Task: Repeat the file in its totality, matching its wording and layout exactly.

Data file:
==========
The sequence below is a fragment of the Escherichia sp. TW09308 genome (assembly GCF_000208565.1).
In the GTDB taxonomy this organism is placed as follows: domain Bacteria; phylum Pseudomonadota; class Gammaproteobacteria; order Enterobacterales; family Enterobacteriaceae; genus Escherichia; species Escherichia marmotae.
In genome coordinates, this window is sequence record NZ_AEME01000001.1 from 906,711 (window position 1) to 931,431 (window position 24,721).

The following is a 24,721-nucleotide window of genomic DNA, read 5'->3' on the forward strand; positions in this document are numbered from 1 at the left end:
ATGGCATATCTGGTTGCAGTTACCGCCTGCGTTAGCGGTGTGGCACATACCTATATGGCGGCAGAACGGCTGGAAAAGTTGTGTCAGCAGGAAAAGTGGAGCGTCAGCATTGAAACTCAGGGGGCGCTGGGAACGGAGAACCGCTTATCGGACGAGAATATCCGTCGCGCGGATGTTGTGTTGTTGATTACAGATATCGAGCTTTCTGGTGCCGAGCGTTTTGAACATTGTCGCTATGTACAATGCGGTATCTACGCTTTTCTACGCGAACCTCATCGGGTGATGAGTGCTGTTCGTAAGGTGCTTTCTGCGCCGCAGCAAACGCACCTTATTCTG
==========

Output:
The sequence below is a fragment of the Escherichia sp. TW09308 genome (assembly GCF_000208565.1).
In the GTDB taxonomy this organism is placed as follows: domain Bacteria; phylum Pseudomonadota; class Gammaproteobacteria; order Enterobacterales; family Enterobacteriaceae; genus Escherichia; species Escherichia marmotae.
In genome coordinates, this window is sequence record NZ_AEME01000001.1 from 906,711 (window position 1) to 931,431 (window position 24,721).

The following is a 24,721-nucleotide window of genomic DNA, read 5'->3' on the forward strand; positions in this document are numbered from 1 at the left end:
ATGGCATATCTGGTTGCAGTTACCGCCTGCGTTAGCGGTGTGGCACATACCTATATGGCGGCAGAACGGCTGGAAAAGTTGTGTCAGCAGGAAAAGTGGAGCGTCAGCATTGAAACTCAGGGGGCGCTGGGAACGGAGAACCGCTTATCGGACGAGAATATCCGTCGCGCGGATGTTGTGTTGTTGATTACAGATATCGAGCTTTCTGGTGCCGAGCGTTTTGAACATTGTCGCTATGTACAATGCGGTATCTACGCTTTTCTACGCGAACCTCATCGGGTGATGAGTGCTGTTCGTAAGGTGCTTTCTGCGCCGCAGCAAACGCACCTTATTCTG